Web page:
DEMOCRACY IN AMERICA by Alexis DeTocqueville
What happened was, a French nobleman went on a tour of the United States in 1831 with the stated purpose of studying its prison system. Instead, Alexis DeTocqueville ended up writing a voluminous treatise describing virtually all aspects of life in the young nation.
It is of course a vaunted document now, historically speaking, and justifiably so. It is literally a time capsule, a stirling portraiture of specific details on the society of the U.S. in its infancy. And needless to say, DeTocqueville himself, as a nobleman, was exquisitely educated. However, there were evidently a few select gaping holes in DeTocqueville’s education.
Specifically, he showed himself to be startlingly ignorant about anything related to the Vatican and the nature of Roman Catholicism. In several paragraphs he seems genuinely ignorant of the fact that it was the proliferation of the many Protestant sects in America that gave rise to “democracy,” and that “democracy” is actually irrevocably anathema to the Roman hierarchical model of society. Then, in another part of the book, DeTocqueville actually expresses earnest mystification over the relative timidity of Roman Catholic priests and laymen in the U.S. as compared to their European counterparts. He fails to connect the dots, so to speak, and see that the only reason that the Romanists were timid in the U.S. at that time was because they were in the numerical minority–and then DeTocqueville also notes in another section how that huge numbers of Romanist immigrants were being funneled into the U.S. at that time (and as still continues today). But, historically and experientially speaking, once the priests and Rome have achieved a majority in the U.S., as with everywhere else they have achieved a majority, they would and were no longer be timid in and about the U.S. and its affairs because, as with all the other other nations wherein Rome predominates, Rome soon literally controls the temporal affairs of that nation. It’s a historical fact that the dumbed-down American masses don’t know about today–and that’s because Rome, once in charge, has rewritten the history books–but for DeTocqueville, an extraordinarily well educated man, a nobleman, this ignorance is truly shocking to behold.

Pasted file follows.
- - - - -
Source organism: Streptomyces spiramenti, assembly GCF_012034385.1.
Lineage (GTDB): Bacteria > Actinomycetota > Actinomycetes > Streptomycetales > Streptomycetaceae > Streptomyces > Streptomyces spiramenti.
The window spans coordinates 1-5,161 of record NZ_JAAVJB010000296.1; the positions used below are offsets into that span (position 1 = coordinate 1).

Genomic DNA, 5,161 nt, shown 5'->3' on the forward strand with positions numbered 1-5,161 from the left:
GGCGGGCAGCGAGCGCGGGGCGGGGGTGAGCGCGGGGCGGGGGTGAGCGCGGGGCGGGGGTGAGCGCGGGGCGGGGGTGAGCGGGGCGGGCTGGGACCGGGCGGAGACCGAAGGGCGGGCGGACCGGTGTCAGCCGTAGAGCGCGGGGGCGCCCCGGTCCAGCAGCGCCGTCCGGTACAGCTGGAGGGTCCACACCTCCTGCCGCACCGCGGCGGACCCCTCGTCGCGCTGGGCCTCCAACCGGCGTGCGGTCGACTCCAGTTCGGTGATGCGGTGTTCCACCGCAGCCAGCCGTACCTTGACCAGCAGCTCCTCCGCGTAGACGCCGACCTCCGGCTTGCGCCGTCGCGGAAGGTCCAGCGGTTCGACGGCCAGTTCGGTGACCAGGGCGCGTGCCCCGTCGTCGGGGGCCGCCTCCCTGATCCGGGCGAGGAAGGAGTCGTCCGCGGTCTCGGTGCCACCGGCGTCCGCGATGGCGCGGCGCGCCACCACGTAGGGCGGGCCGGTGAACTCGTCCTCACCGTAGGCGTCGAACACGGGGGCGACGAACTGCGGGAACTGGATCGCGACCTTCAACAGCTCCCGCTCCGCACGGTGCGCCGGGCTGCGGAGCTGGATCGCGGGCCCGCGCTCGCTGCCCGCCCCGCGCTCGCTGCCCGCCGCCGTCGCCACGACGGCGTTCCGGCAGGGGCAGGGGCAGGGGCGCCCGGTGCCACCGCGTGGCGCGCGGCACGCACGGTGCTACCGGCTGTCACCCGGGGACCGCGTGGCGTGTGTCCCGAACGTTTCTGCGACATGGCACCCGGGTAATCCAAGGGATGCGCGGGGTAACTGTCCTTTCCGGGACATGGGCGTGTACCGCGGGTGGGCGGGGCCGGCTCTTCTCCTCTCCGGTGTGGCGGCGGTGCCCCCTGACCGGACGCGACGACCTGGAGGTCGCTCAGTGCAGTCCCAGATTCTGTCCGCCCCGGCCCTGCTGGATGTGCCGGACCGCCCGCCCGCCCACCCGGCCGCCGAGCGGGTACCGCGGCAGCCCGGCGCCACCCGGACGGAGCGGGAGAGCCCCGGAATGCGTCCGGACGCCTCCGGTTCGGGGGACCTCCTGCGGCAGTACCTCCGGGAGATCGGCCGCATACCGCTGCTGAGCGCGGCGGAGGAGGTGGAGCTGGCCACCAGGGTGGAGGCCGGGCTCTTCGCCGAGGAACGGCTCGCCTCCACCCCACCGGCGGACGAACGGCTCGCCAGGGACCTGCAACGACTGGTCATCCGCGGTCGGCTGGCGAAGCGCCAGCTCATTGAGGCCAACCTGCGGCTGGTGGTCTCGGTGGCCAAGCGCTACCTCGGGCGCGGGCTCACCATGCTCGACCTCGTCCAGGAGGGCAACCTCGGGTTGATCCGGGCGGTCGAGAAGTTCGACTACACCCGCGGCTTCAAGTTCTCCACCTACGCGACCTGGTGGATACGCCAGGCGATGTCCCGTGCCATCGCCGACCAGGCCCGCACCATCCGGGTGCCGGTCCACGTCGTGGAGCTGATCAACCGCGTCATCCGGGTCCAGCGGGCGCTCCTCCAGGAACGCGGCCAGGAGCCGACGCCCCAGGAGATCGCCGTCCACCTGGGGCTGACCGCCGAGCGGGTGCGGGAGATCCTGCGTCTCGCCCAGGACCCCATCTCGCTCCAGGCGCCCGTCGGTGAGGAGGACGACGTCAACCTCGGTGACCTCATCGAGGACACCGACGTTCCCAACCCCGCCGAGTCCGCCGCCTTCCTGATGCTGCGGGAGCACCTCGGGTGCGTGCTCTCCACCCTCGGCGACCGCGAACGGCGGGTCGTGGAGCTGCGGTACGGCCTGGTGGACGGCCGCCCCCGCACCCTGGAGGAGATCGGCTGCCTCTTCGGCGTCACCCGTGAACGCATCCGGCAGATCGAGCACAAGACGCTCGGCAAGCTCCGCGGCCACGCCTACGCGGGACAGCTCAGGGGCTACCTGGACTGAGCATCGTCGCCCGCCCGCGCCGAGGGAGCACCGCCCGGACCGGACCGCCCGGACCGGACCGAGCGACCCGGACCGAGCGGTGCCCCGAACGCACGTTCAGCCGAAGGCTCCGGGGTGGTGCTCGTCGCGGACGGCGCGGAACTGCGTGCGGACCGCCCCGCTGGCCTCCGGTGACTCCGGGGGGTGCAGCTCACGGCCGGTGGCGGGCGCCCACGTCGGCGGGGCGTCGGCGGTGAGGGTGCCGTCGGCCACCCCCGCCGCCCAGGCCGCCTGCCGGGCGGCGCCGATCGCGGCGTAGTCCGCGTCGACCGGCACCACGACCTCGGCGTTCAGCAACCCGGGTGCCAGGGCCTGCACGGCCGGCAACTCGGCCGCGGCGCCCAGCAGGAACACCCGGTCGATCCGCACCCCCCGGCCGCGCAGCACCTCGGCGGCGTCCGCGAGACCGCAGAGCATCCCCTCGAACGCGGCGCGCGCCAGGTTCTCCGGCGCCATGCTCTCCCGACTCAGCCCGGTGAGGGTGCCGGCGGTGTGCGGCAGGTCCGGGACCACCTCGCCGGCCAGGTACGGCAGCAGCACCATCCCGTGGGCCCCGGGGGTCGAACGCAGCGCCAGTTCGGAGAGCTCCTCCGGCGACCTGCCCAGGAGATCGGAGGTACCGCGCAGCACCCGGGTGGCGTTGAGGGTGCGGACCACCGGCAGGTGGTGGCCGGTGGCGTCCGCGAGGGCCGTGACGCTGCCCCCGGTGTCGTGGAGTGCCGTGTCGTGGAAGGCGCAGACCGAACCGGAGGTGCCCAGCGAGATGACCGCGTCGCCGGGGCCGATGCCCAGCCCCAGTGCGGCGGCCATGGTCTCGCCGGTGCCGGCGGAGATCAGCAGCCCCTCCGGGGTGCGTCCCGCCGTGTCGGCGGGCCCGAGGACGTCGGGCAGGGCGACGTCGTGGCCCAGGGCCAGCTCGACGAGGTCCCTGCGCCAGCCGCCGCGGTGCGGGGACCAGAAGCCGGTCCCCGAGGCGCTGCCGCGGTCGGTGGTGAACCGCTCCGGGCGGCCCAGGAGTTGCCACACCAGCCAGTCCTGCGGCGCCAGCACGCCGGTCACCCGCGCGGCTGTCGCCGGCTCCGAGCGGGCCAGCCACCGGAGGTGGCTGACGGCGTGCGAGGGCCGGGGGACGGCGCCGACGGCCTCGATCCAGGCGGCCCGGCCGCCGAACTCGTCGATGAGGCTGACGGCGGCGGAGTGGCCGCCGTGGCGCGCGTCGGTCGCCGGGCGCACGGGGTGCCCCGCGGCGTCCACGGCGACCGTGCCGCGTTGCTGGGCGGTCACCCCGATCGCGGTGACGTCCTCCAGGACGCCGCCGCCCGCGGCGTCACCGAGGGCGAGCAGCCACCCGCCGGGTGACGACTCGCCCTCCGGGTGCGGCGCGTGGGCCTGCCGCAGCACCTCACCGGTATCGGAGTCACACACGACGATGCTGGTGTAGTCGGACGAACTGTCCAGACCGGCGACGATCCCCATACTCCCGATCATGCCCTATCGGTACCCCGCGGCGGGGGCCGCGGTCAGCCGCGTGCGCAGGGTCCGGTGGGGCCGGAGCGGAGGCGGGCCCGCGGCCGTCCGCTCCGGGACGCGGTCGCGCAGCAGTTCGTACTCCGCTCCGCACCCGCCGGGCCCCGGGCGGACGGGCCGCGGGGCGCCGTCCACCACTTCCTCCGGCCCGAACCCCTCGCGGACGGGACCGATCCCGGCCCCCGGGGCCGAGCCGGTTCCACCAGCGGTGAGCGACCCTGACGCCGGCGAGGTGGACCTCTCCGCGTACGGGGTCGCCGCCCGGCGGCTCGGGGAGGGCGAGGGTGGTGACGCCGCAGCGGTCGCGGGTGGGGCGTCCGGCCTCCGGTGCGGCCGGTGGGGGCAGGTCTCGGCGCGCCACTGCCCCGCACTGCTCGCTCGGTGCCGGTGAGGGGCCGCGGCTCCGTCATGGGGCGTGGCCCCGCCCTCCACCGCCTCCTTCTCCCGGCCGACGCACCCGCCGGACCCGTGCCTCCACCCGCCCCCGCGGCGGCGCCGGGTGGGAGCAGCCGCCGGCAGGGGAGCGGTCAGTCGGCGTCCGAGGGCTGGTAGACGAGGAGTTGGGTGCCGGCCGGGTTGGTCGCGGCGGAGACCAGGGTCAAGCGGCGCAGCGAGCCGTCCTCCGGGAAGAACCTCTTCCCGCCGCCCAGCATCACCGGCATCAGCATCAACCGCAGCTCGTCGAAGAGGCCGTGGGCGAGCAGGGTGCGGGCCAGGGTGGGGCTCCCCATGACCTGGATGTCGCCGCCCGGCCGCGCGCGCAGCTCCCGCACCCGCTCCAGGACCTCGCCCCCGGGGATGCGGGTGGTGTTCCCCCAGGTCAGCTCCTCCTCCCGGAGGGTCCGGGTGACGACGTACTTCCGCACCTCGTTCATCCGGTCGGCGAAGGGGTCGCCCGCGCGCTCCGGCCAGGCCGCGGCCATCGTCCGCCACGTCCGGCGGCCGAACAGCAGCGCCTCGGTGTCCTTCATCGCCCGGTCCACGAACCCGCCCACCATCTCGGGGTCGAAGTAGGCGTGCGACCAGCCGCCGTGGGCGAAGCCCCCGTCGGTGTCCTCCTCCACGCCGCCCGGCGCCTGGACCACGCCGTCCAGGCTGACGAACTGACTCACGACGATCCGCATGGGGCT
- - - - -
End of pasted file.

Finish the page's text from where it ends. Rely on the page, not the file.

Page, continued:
Also, it is clear that DeTocqueville naively idolized “democracy” in the same way that many early 20th-century muckrakers would go on to naively idolize socialism, likewise believing it to be a veritable panacea for the 5000 or so years of recorded history of mankind being unable to justly govern itself. We all know better than that now–uh, right?
So, as a purely historical document of anecdotal antiquity, this is a singular work worthy of the highest accolades. But whenever DeTocqueville waxes philosophical about systems of government, which is at least as dominant a feature of this book as the keen, hands-on, historical-societal observations, then DeTocqueville’s idolatry of “democracy” is quaint but little more than that; and whenever DeTocqueville broaches any topic pertaining to Rome, there is in fact an embarrassing dearth of knowledge here.
Rating: Δ Δ Δ